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English Absolutism

English Absolutism

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English Absolutism

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  1. English Absolutism

  2. James I • Stuart (not a Tudor) • King of Scotland • Nephew of Elizabeth I • Initially agreed to rule according to English law and customs • Parliament involved • Until…divine right

  3. Tensions with Parliament • Disagreements about money • Lavish lifestyle • Wars • Taxes • Disagreements about foreign policy • James’ solution  dissolve Parliament

  4. Religious Tensions • Puritans wanted: • “purify” the Church of England of Catholic practices • Simpler services • More democratic church with no powerful bishops • James rejected their demands • Chased them out of England

  5. Charles I • Inherits the throne from his father, James I (1625) • Like his father, he ruled as an absolute monarch • Bickered with Parliament • Imprisoned enemies without trial • Ran the nation into further debt

  6. Petition of Right • Debt from: • Super-luxurious lifestyle • War with France • Need of money  called for Parliament to convene • Parliament refused to fork over any money until Charles I signed Petition of Right

  7. Petition of Right • No funds could be borrowed or raised through taxes & tariffs without the explicit approval of Parliament

  8. Petition of Right 2. No free person (Britain had slavery at this time) could be imprisoned without a reason

  9. The Deal • Charles I signed the Petition, thereby agreeing to its terms (and getting his $$) • Did Charles have any intention of keeping his word?

  10. Dissolution of Parliament • Charles immediately broke his word • To avoid a confrontation with Parliament, he dissolved it (would stay dissolved for 12 years) • Now on his own…with no funds from Parliament

  11. Charles’ Budget Cuts • Made peace with enemies (peace is cheaper than war) • Downsized government administration • Innovative tax increases • One goal in mind  rule without Parliament

  12. Charles and Religion • Much like his father, Charles was against the Puritans • Allowed the Archbishop of Canterbury (William Laud) to freely take any measures to stifle the Puritans

  13. Puritans Under Charles I • Forbidden to publish or preach • Scottish Puritans were forced to use the Church of England’s prayer books, rituals, hierarchy, etc • Rebellion occurred, thus forcing Charles to reconvene Parliament

  14. Twelve Years to Stew • Parliament had 12 years to stew and were ready to show Charles no mercy • Refused Charles any money until he addressed a very long list of complaints • What do you think Charles did??

  15. Buh-Bye Parliament • Charles refused their demands and dismissed them (known as “The Short Parliament”) • Still, he was without money • Reconvened Parliament again, but this time agreed to their demands

  16. Parliament’s Demands • Illegal to raise taxes without Parliament okay • William Laud – impeached & executed • Charles’ centralized bureaucracy – abolished • Law that only Parliament could dismiss itself • Law that Parliament had to meet every 3 years

  17. Rebellion in Ireland • Religious radicals in Ireland rebelled • Charles wanted funds for an army to go in • Parliament did not trust Charles with an army • Proposal from radicals in Parliament – the army should be under Parliament’s control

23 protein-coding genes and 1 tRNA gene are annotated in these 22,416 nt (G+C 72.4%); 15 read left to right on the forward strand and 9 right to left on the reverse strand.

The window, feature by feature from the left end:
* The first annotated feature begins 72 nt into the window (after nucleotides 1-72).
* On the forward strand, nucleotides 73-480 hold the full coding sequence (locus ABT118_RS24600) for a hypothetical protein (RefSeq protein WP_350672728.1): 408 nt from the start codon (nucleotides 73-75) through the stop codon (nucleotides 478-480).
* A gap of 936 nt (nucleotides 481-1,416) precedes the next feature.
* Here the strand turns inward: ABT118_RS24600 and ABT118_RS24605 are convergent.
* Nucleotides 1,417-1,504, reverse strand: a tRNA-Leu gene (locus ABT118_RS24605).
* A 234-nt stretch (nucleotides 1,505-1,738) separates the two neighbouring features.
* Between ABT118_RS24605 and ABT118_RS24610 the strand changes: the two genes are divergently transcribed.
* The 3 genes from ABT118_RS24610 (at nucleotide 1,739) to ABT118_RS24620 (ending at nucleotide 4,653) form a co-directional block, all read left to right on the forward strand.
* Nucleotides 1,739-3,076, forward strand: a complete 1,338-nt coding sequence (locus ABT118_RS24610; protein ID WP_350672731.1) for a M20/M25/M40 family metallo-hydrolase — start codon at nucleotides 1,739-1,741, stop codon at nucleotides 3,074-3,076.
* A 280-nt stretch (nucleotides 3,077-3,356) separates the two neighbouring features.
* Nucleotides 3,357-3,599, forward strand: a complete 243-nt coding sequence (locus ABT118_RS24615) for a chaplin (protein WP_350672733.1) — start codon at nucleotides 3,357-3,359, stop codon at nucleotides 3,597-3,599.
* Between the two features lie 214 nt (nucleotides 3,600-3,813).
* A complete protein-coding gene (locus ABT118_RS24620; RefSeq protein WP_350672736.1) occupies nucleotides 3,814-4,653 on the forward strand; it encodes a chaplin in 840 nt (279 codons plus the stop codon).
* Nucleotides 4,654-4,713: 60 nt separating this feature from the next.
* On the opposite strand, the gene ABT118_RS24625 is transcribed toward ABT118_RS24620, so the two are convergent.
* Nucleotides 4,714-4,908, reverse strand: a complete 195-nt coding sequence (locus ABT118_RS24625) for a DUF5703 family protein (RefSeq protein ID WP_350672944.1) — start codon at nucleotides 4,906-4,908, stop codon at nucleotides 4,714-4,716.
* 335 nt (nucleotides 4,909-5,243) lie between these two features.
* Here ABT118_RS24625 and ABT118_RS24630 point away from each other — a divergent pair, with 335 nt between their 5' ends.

18. One Angry King • Charles not very happy about this • Stormed Parliament with his own army • Bold, yet foolish move • Parliament issued Militia Ordinance which officially declared the army under Parliament’s control • The result????

  19. The English Civil War

  20. Cavaliers & Roundheads • Cavaliers = Supporters of King Charles I • Wealthy nobles • Wore plumed hats • Fashionably long hair • Well trained in dueling & warfare • Expected a quick win

  21. Cavaliers & Roundheads • Roundheads = Supporters of Parliament • Country gentry, town- dwelling manufacturers, & Puritan clergy • Called Roundheads b/c of their hair style • Underdogs • Leader – Oliver Cromwell

  22. Oliver Cromwell • Puritan, gentry, military genius • Organized “New Model Army” into a skilled force • Defeated Cavaliers • Became “Lord Protectorate” after Civil War

  23. The Execution of a King • Charles I was put on trial • Found guilty • Sentenced to death as a “tyrant, traitor, murderer, and public enemy”

  24. Life Under Puritan Rule • After Charles I’s execution, House of Commons abolished : • The monarchy • The House of Lords • The Church of England

  25. England a Republic? • England declared republic • Not all agree – Charles II is the heir • Rebellions broke out (Ireland) • Oliver Cromwell • crushed them • persecuted Catholics • exiled Catholics to remote parts of Ireland

  26. End of the Commonwealth • After Cromwell’s death (1658) Puritans lost control of England • New Parliament invited Charles II back as King • Charles II met with cheering crowds

  27. Charles II • Popular ruler • “Man-crush” on Louis XIV (idolized him) • Tolerant of various religions • Accepted Petition of Right (learned from his Daddy’s mistakes!)

  28. James II • Inherits the throne • Brother of Charles II • Flaunted his Catholic faith • Many feared he would restore Catholicism

  29. William & Mary • Parliament invited James’ Protestant daughter Mary II & her Dutch Protestant husband William of Orange to the throne

  30. The Glorious Revolution • William & Mary arrived with an army • No need – James II fled to France • Parliament sets up a Limited Monarchy via a Bill of Rights • Also affirmed habeas corpus (no person could be held in prison without first being charged with a specific crime) • Radical concept in the Age of Absolutism…

  31. Homework • Read Primary Source document, “Charles I on the Scaffold” and answer the questions on the back